Tuesday, June 27, 2006

Graphic Lit: Scott Pilgrim and Ron Rege

The first day of the Museum of Contemporary Cartoon Art’s annual festival in New York City hadn’t even ended, and already Canadian artist Bryan Lee O’Malley had completely sold out of his latest book, "Scott Pilgrim and the Infinite Sadness."

That fact shouldn’t come as much of a surprise to those who follow O’Malley’s work. "Sadness," the third book in the projected six-volume "Scott Pilgrim" series, has taken the comics world by storm. It’s a bonafide sleeper hit in an industry where such things are hard to come by.

The success of the book has come as an especially pleasant surprise to O’Malley.

"I didn’t think anyone was going to read it, honestly," he said during a break in the festival. "Right before [the first book] came out I was agonizing, ‘No one’s ever going to read this.’ "

The Scott Pilgrim of the title is a somewhat dorky, somewhat cool twentysomething who plays bass in a Toronto band and generally lives a relatively happy if undistinguished life.

Things become considerably more complicated when he meets the stunning Ramona Flowers and falls head over heels for her. In order to earn the right to date her, however, he must first defeat her seven evil ex-boyfriends, one of whom happens to be dating Scott’s own former ex, whom poor Scott’s still not completely over.

Oh, and this particular evil ex-boyfriend also has super psychic powers. Because he’s a vegan.

If this all sounds slightly goofy, well, that’s a large part of the series’ charm. Scott’s universe is a magical one, where save points and extra lives appear nonchalantly; where bands have the ability to "manipulate pure sound waves through hard work and willpower alone;" and where bargain basement stores have the power to drive you mad. Those hoping for a sober, dour literary work should head elsewhere.

Those looking for a funny, fast-paced and heartfelt comic, however, will be delighted. With considerable skill, O’Malley takes various tropes from video games, anime, indie rock, comics and twentysomething angst, puts them all in a blender and hits "frappe." The resulting mixture is nothing short of intoxicating.

O’Malley’s original goals for the series were pretty simple.

"I wanted to write something that would entertain [my friends]," he said. "That was one of my big goals with Scott Pilgrim, to make my friends laugh. I guess my friends are more representative of the culture than I expected."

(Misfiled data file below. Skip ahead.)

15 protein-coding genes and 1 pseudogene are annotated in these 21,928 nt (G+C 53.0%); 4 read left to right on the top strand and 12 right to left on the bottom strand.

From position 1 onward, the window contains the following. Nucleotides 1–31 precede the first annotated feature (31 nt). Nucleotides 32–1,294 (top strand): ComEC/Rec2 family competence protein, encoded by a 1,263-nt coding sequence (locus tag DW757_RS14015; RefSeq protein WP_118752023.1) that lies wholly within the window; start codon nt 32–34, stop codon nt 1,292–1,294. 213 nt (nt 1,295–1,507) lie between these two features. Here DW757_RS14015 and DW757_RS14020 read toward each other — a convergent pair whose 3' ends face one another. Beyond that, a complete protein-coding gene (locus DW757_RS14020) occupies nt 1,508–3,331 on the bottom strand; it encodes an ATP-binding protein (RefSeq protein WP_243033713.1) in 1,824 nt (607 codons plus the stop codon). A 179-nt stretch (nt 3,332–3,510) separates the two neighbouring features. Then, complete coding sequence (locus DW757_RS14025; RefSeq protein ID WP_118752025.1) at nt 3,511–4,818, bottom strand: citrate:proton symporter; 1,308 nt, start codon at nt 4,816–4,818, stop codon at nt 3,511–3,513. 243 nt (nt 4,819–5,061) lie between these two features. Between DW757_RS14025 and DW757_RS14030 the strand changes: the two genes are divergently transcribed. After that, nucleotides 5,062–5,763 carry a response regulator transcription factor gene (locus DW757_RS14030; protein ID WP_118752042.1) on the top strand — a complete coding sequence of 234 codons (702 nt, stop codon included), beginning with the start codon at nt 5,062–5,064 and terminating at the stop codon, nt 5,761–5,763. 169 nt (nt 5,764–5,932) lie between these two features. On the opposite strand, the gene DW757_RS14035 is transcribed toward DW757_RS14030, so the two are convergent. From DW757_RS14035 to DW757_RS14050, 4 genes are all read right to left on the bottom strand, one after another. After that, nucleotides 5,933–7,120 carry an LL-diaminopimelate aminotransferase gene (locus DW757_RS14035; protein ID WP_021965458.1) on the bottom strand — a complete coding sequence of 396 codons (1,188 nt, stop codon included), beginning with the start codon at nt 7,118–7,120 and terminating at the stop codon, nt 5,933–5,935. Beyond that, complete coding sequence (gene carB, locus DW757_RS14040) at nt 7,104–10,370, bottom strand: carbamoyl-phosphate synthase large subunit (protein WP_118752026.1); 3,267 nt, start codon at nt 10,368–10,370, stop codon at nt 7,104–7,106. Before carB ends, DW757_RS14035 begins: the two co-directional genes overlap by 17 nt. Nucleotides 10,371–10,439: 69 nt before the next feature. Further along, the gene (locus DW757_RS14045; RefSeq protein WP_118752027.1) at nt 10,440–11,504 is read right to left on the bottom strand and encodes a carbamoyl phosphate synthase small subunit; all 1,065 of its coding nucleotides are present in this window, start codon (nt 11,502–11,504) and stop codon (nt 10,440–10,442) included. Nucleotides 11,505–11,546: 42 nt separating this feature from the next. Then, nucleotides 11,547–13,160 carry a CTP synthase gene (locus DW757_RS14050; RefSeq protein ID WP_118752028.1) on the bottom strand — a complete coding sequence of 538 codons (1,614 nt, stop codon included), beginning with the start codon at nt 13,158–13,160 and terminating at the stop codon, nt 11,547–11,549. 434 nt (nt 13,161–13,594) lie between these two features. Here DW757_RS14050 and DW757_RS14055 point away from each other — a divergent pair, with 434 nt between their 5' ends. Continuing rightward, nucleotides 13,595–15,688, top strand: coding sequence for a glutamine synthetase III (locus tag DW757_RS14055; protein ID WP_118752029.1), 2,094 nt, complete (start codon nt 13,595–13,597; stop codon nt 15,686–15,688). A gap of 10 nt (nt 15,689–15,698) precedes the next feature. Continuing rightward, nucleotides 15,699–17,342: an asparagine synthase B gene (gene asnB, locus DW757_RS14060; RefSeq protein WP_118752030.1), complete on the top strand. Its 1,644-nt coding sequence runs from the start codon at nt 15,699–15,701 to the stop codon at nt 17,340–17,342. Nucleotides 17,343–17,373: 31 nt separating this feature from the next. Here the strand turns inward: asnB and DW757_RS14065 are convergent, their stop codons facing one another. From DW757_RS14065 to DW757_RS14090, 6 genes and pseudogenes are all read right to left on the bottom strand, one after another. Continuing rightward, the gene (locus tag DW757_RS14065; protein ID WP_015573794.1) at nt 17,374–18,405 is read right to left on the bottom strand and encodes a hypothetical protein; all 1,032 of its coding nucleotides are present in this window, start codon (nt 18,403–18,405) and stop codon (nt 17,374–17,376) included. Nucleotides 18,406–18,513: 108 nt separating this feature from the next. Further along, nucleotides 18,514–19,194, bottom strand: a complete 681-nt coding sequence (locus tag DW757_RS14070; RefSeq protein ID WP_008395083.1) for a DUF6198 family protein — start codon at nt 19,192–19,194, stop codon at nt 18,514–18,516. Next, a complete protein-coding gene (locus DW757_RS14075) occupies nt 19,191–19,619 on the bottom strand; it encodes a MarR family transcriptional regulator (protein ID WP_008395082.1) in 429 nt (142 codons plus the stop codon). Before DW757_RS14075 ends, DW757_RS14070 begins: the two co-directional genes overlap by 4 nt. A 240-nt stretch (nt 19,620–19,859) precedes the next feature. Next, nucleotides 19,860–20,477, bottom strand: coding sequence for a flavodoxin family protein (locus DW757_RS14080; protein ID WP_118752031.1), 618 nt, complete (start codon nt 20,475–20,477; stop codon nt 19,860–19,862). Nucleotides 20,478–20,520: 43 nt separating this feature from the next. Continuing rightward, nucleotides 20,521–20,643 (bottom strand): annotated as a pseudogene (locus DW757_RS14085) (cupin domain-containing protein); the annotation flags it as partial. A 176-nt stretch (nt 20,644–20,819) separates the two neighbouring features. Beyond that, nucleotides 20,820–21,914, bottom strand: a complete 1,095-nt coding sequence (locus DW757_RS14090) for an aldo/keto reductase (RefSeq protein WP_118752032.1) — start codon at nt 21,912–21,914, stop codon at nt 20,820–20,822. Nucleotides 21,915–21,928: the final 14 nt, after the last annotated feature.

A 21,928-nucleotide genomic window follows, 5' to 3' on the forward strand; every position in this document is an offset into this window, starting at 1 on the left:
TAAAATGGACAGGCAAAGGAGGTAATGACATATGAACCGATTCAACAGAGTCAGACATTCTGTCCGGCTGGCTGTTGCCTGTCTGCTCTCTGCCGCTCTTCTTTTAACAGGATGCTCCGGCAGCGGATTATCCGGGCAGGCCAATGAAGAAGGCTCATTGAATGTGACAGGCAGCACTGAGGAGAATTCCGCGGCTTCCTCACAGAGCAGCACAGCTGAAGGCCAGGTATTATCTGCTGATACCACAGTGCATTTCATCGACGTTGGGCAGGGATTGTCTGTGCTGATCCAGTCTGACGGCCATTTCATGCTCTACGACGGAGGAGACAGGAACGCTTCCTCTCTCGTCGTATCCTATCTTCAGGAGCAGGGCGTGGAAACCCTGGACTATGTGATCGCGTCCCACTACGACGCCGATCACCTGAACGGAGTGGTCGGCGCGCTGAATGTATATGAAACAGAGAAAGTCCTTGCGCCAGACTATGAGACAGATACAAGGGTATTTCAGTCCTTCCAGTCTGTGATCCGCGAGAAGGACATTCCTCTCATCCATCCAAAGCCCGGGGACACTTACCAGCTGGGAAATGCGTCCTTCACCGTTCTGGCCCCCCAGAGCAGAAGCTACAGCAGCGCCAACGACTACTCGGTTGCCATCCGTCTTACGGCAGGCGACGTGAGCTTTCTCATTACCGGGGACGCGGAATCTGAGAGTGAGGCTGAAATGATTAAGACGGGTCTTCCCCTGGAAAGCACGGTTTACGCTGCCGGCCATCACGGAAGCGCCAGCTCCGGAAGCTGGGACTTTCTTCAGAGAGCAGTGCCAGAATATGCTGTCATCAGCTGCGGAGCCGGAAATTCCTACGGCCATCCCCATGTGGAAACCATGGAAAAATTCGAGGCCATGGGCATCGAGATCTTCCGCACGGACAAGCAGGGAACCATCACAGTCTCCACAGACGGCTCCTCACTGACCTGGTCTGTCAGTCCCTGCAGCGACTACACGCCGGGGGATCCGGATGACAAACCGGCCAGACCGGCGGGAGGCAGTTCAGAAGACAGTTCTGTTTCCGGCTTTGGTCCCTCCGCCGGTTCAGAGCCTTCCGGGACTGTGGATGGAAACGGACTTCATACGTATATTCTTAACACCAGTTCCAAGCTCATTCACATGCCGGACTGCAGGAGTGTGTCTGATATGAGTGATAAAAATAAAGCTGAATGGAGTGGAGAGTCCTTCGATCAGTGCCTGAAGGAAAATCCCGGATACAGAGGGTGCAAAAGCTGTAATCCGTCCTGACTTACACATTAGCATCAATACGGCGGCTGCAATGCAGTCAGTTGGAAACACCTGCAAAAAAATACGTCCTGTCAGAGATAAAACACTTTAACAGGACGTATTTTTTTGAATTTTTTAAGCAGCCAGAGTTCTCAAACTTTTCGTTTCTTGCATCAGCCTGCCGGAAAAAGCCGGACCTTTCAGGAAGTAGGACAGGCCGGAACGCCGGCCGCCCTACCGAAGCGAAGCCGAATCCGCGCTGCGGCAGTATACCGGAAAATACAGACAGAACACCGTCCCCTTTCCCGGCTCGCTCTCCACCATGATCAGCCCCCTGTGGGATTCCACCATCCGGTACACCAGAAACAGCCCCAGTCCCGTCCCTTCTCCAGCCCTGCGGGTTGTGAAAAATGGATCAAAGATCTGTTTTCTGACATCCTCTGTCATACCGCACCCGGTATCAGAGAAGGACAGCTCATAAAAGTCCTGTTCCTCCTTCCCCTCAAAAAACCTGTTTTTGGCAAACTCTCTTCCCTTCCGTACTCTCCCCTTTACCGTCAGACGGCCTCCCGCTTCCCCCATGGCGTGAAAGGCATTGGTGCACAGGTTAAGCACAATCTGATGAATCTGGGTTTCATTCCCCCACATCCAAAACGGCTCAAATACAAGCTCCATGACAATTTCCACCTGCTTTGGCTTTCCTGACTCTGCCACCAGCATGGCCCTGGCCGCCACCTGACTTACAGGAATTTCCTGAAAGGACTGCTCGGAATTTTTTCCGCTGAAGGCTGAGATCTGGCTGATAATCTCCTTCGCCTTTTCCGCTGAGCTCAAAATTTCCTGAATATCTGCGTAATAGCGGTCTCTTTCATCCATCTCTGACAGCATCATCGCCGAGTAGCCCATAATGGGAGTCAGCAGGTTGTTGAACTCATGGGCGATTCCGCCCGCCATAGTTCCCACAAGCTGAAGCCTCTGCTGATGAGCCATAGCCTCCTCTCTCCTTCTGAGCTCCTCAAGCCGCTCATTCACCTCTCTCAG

The story itself, O’Malley said, "is sort of based on my life situation at the time when I was that age. I lived in Toronto and I had a gay roommate, and I was dating an American girl and it sort of grew out of there."

The success of "Scott Pilgrim" has even led to a movie deal. Currently optioned by Universal Pictures, a "Scott Pilgrim" film is in the works, tentatively scheduled to be directed by Edgar Wright ("Shaun of the Dead").

In the meantime, however, fans can look forward to at least three more "Scott Pilgrim" volumes, which O’Malley hopes to publish annually over the next three years, ending the series "by the time I turn 30."

Ron Rege Jr. offers 2 new books

It’s hard to think of a more idiosyncratic cartoonist than Ron Rege Jr. One or two artists out there might give him a run for the money, but that’s about it.

Last month saw the arrival of two new books in Rege’s ongoing "Yeast Hoist" series, a sort-of catch-all for Rege’s thoughts, drawings and weightier stuff.

This first book, "Yeast Hoist No. 12," (Buenaventura Press, $5.95) mainly consists of sketchbook art and other random doodles. It’s nice for fans of Rege’s work and provides some notable insight into the way he works, but it’s far from essential.

"The Awake Field" (Drawn and Quarterly, $7.95), on the other hand, is a bit more substantial. Here, heart-on-sleeve musings are tempered with a heedless energy.

Rege’s obsessively detailed universe is filled with pig-nosed people who always seem at the peak of some sort of spiritual ecstasy while mysterious spirits hover over the proceedings. "Awake Field" is about as far from your typical comic as you can get, but Rege’s work shows such awe at the wonder of the world that it’s worth checking out.

Copyright The Patriot-News, 2006


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